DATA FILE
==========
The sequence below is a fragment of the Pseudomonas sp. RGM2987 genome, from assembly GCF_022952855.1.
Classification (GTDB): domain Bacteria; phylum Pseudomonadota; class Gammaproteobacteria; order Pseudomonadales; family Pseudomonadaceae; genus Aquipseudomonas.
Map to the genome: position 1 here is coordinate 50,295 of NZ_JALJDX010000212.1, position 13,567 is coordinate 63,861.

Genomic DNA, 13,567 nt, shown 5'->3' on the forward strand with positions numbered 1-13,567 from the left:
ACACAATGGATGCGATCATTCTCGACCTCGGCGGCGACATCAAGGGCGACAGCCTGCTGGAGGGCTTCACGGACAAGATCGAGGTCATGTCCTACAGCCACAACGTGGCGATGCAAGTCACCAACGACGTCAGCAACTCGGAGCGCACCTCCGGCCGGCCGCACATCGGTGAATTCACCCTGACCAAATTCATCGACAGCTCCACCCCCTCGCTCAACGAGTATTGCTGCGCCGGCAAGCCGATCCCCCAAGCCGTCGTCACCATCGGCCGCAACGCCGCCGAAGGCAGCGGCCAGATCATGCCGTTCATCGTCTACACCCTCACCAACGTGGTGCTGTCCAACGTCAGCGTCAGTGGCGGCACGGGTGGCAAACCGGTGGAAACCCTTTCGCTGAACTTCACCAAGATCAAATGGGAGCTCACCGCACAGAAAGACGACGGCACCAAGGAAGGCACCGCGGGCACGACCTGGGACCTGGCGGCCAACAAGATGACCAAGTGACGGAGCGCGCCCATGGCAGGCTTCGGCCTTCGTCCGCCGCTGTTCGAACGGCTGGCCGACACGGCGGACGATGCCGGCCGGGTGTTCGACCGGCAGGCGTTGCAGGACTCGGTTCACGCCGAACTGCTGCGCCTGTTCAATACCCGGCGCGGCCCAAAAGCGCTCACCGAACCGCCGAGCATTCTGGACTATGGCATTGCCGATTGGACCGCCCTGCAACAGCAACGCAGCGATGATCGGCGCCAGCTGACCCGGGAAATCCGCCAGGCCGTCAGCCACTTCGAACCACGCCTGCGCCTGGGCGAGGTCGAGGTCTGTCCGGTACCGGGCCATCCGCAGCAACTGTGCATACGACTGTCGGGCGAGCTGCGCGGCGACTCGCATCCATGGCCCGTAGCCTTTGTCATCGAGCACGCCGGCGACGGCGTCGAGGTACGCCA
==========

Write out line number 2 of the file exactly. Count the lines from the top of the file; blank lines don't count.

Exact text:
Classification (GTDB): domain Bacteria; phylum Pseudomonadota; class Gammaproteobacteria; order Pseudomonadales; family Pseudomonadaceae; genus Aquipseudomonas.